The Washington Times - August 26, 2011, 06:55PM

CINCINNATI — Ryan Mattheus was pulled from Thursday night’s game when Nationals pitching coach Steve McCatty and manager Davey Johnson noticed a drop in the right-handed relievers’ velocity from his usual mid-90s down to 90 mph. After the game, and in spite of being pulled a week before with some shoulder tightness, Mattheus insisted he felt fine but did notice the velocity drop himself. 

He maintained that stance Friday afternoon in Cincinnati, admitting only that he was a little tired and had experienced this dead arm type of feeling during spring training occasionally. A few days off from game action was what he expected. But around 4 p.m. Mattheus was summoned to the manager’s office and Johnson informed him that he’d be getting more than a few days, he’d be getting at least 15. Mattheus was officially placed on the 15-day disabled list on Friday with a right shoulder strain.


Johnson did not rule out the possibility that the 27-year-old rookie would be done for the season.

“We’re in a position where we’re not in a pennant race, he’s a good young pitcher and his future with the organization is something we’ll really protect,” Johnson said. “He’ll be on the DL for the next couple of weeks and he may not pitch the rest of the year. Then again, he may be fine and come back after a rest and pitch again.”

Mattheus just recently passed the two-year anniversary mark from his Tommy John surgery, performed in July 2009, and this is his first full season of action post-operation. Between the minor leagues and the major leagues, Mattheus has thrown 54 2/3 innings this season, the most since 2008, when he was in Double-A with the Colorado Rockies organization in his first year after being converted to a reliever.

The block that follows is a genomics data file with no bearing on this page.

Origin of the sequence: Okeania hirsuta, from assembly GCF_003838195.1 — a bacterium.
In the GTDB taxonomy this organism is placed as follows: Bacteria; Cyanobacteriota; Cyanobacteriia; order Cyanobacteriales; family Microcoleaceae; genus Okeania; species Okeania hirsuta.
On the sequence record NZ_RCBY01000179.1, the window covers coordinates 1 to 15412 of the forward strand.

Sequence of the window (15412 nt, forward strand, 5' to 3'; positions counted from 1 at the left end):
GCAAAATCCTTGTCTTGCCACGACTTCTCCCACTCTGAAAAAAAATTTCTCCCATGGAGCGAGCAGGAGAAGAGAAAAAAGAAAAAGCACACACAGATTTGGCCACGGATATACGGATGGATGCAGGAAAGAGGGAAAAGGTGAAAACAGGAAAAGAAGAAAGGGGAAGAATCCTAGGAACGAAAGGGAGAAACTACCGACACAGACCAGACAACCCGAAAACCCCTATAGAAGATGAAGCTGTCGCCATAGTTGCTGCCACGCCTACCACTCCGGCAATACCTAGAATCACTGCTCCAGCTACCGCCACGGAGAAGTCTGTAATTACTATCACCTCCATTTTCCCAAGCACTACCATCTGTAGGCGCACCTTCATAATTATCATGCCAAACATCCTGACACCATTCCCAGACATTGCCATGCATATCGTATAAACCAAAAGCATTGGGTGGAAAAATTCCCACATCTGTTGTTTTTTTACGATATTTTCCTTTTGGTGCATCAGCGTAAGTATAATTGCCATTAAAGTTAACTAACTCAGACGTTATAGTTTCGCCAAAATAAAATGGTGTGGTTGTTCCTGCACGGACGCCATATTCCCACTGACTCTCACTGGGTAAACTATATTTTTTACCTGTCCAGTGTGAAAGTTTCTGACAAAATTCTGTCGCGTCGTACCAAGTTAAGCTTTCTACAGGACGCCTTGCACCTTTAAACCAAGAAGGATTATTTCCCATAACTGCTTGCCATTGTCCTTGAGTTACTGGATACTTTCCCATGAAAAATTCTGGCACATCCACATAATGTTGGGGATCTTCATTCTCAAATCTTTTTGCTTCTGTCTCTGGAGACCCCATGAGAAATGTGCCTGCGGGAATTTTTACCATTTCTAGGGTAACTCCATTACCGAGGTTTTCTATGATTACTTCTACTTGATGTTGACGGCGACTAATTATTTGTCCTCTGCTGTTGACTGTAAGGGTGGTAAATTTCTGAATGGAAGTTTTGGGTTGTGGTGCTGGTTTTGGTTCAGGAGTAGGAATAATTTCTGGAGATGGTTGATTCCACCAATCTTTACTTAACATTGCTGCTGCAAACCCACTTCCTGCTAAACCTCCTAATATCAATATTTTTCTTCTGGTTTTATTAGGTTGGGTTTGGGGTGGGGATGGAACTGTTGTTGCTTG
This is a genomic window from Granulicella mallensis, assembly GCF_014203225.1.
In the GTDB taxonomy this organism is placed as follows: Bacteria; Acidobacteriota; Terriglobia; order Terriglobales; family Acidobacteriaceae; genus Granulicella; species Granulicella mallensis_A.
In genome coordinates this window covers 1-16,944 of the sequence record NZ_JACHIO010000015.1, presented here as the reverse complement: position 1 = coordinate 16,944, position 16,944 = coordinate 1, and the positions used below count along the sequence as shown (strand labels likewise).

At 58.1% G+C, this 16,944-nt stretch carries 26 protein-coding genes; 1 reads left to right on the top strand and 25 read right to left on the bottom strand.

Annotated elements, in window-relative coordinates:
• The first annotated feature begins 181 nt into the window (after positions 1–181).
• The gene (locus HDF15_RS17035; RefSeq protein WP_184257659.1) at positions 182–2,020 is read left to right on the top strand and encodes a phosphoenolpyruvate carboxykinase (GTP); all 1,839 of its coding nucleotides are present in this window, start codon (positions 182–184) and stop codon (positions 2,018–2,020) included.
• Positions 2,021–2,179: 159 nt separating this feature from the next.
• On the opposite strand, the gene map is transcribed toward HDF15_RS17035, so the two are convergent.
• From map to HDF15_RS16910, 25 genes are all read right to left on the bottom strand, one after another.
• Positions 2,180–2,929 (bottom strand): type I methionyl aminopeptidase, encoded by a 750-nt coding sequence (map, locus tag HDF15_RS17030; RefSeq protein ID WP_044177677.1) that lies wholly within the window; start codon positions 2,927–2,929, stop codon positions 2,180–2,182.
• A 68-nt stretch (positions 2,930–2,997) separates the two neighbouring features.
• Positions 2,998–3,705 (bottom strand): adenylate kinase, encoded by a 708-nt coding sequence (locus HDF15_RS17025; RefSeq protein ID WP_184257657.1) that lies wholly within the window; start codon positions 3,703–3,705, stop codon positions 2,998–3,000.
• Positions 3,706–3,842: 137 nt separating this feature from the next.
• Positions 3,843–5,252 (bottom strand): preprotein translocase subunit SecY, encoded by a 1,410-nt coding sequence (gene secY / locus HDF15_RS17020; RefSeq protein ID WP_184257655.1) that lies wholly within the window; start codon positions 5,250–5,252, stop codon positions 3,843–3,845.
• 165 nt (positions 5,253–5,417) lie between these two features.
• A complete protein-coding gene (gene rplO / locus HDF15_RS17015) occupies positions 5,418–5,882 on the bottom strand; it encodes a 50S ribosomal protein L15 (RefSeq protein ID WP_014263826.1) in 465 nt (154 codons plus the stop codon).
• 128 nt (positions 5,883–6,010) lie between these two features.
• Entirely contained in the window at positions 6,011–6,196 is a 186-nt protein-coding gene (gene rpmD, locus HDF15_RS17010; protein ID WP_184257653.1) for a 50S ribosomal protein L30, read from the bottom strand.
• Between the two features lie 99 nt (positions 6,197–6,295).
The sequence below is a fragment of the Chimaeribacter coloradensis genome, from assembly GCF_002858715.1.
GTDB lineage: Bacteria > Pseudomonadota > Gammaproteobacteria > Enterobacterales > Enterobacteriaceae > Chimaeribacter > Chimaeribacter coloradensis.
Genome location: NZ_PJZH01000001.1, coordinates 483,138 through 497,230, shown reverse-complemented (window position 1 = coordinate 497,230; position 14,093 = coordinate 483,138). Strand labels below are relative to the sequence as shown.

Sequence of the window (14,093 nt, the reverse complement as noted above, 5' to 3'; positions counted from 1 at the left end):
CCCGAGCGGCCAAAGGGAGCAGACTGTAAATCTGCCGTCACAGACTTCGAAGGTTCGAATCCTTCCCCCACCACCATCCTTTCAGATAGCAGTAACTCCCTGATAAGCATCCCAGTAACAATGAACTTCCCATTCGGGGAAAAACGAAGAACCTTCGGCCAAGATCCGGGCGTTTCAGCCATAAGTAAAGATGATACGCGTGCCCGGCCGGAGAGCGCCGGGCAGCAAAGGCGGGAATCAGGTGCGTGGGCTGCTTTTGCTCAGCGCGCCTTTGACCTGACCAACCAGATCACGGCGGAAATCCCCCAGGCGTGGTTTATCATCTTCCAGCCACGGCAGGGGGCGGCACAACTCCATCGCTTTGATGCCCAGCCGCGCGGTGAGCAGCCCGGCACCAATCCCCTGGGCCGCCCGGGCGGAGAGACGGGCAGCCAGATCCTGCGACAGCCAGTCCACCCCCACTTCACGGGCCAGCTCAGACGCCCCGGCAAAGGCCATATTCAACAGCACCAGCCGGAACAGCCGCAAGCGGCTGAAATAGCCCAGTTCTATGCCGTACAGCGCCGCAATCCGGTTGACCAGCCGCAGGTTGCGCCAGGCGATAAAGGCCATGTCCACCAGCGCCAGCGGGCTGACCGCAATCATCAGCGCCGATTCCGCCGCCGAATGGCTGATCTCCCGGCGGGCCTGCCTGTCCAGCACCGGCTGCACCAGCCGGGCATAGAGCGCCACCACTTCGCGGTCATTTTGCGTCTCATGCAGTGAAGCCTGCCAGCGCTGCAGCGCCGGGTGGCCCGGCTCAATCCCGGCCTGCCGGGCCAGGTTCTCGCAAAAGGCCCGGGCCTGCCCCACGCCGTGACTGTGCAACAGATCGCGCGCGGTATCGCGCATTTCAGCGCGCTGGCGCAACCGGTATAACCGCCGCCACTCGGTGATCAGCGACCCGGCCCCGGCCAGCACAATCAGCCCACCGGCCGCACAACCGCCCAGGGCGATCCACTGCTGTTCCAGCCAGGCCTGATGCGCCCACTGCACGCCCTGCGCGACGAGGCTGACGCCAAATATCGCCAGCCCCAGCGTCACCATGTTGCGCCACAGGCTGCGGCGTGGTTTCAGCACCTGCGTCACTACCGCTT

Mattheus spent almost all of 2010 rehabbing from the Tommy John surgery down in Viera, Fla., along with other injured partied Jordan Zimmermann, Ross Detwiler and Chien-Ming Wang. But as Zimmermann zipped through his rehab, Mattheus struggled some: setback once or twice during the process and discouraged when he came out to throw his first live batting practice session and was seeing fastballs clock in in the mid-80s. It was a long, arduous process, but Mattheus dominated at Triple-A this season and earned himself a big league call-up in early June when Cole Kimball went to the disabled list with what would turn out to be season-ending shoulder surgery. 

Because of his injury history, Mattheus felt fine being precautionary last week when Jayson Werth noticed him stretching his arm between innings and promoted McCatty and Johnson to pull him, and again Thursday night when they saw his velocity dip. He wasn’t expecting a trip to the disabled list, but Johnson told him they weren’t about to take any chances with him.

“He’s had a great year,” Johnson said, noting no decision had been made whether to send Mattheus for any tests like an MRI just yet. “Knowing that he didn’t pitch for two years and then we went over his record and he’s been in about 54 ballgames this year. It’s not a lot but it’s a lot coming off of being down a couple years. He needs the rest so we’re just trying to do the right thing.”

The Nationals will announce a corresponding roster move on Saturday but Johnson acknowledged he’s leaning toward calling up a position player and returning to a more traditional seven-man bullpen. The Nationals had been working with eight relievers since the trade deadline and a short bench. They will play a man short Friday night.

With September call-ups nearing the Nationals can take their pick of players they’d like to join the roster but one easy (and purely speculative) possibility could be Roger Bernadina, who has been with Triple-A since the day before the trade deadline. Since returning to the minor leagues, Bernadina has hit .224 with a .330 on-base percentage and .382 slugging percentage.